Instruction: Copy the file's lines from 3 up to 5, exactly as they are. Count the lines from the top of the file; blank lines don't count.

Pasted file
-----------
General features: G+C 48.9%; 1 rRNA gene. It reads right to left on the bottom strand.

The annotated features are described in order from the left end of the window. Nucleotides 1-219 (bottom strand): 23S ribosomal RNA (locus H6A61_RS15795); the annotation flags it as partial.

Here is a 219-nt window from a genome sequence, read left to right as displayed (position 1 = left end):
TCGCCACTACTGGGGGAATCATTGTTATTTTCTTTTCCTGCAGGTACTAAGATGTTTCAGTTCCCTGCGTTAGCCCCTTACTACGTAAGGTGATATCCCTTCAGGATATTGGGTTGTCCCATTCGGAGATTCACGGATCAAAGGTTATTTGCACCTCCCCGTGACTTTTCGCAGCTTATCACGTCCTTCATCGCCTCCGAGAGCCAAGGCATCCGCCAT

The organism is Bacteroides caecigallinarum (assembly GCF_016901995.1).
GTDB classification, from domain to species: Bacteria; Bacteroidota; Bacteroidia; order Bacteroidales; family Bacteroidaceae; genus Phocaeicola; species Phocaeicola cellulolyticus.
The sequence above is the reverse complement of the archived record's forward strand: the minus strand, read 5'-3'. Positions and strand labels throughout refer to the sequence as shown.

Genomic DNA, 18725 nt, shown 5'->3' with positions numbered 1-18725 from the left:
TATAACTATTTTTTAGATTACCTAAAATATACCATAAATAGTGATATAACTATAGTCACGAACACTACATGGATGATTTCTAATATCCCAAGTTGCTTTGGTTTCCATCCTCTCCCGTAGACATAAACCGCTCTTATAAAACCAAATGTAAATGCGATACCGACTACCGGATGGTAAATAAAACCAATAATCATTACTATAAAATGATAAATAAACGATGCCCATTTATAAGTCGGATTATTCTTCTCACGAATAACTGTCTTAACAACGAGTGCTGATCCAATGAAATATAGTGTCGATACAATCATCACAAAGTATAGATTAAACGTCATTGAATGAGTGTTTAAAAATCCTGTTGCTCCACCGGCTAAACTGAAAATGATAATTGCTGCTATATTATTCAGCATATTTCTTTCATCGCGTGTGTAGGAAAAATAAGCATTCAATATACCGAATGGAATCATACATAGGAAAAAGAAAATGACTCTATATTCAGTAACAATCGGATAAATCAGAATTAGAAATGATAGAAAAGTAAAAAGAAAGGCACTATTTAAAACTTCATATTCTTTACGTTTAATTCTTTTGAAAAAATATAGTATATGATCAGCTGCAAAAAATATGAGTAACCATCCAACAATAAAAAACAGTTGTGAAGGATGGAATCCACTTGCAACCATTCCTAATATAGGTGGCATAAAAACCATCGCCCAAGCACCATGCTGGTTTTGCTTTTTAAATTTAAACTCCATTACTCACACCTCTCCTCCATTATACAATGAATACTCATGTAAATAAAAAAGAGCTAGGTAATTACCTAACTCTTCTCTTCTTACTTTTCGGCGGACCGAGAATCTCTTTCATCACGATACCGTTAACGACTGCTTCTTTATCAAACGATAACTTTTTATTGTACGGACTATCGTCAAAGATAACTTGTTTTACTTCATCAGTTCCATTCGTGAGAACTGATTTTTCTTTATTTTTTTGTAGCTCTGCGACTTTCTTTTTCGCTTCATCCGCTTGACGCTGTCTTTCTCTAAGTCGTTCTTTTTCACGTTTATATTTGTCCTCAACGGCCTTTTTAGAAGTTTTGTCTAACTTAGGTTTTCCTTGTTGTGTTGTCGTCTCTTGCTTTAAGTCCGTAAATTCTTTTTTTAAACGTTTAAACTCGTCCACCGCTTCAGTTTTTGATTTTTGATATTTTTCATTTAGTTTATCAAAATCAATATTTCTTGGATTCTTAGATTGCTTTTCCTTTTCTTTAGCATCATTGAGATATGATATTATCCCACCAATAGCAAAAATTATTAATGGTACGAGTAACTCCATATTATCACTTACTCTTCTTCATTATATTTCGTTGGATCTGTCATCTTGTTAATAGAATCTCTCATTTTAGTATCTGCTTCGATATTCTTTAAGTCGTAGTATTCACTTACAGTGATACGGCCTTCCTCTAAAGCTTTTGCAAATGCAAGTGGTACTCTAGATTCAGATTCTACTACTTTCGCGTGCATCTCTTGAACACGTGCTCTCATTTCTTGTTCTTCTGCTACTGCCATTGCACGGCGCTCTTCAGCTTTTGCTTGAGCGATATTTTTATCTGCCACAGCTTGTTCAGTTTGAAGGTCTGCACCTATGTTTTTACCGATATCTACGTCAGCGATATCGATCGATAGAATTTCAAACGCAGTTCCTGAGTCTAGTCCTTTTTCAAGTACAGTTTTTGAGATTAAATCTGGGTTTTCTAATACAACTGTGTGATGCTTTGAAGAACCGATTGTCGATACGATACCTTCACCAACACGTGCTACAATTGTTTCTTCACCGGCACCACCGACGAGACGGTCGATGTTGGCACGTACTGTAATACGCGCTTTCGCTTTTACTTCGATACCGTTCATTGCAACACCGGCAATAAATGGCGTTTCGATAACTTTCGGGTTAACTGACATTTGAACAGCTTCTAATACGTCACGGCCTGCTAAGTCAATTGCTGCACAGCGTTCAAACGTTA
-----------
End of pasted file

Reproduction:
Here is a 219-nt window from a genome sequence, read left to right as displayed (position 1 = left end):
TCGCCACTACTGGGGGAATCATTGTTATTTTCTTTTCCTGCAGGTACTAAGATGTTTCAGTTCCCTGCGTTAGCCCCTTACTACGTAAGGTGATATCCCTTCAGGATATTGGGTTGTCCCATTCGGAGATTCACGGATCAAAGGTTATTTGCACCTCCCCGTGACTTTTCGCAGCTTATCACGTCCTTCATCGCCTCCGAGAGCCAAGGCATCCGCCAT

The organism is Bacteroides caecigallinarum (assembly GCF_016901995.1).